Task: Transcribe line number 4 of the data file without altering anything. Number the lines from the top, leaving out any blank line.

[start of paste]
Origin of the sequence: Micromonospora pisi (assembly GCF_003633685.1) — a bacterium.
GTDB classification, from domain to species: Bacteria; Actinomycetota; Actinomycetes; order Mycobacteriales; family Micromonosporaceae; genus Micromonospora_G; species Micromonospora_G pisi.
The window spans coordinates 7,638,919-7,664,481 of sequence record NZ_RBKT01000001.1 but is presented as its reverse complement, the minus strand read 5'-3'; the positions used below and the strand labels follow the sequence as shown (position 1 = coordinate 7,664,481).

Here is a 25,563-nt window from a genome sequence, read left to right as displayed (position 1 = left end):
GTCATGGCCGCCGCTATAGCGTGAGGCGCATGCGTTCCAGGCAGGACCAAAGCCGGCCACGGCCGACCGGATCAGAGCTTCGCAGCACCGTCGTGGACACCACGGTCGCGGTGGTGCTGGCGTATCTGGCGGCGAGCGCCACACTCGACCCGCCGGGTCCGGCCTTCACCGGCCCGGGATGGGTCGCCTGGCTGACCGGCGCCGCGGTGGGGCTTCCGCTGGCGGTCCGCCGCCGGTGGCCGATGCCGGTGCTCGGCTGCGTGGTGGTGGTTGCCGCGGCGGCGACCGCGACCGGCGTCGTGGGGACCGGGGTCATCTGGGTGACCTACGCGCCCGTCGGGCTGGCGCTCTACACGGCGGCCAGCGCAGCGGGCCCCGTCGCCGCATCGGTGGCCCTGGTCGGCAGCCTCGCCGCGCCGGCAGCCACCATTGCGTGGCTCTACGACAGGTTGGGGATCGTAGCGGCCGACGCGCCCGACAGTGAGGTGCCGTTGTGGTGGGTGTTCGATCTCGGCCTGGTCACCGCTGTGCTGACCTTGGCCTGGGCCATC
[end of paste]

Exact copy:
Here is a 25,563-nt window from a genome sequence, read left to right as displayed (position 1 = left end):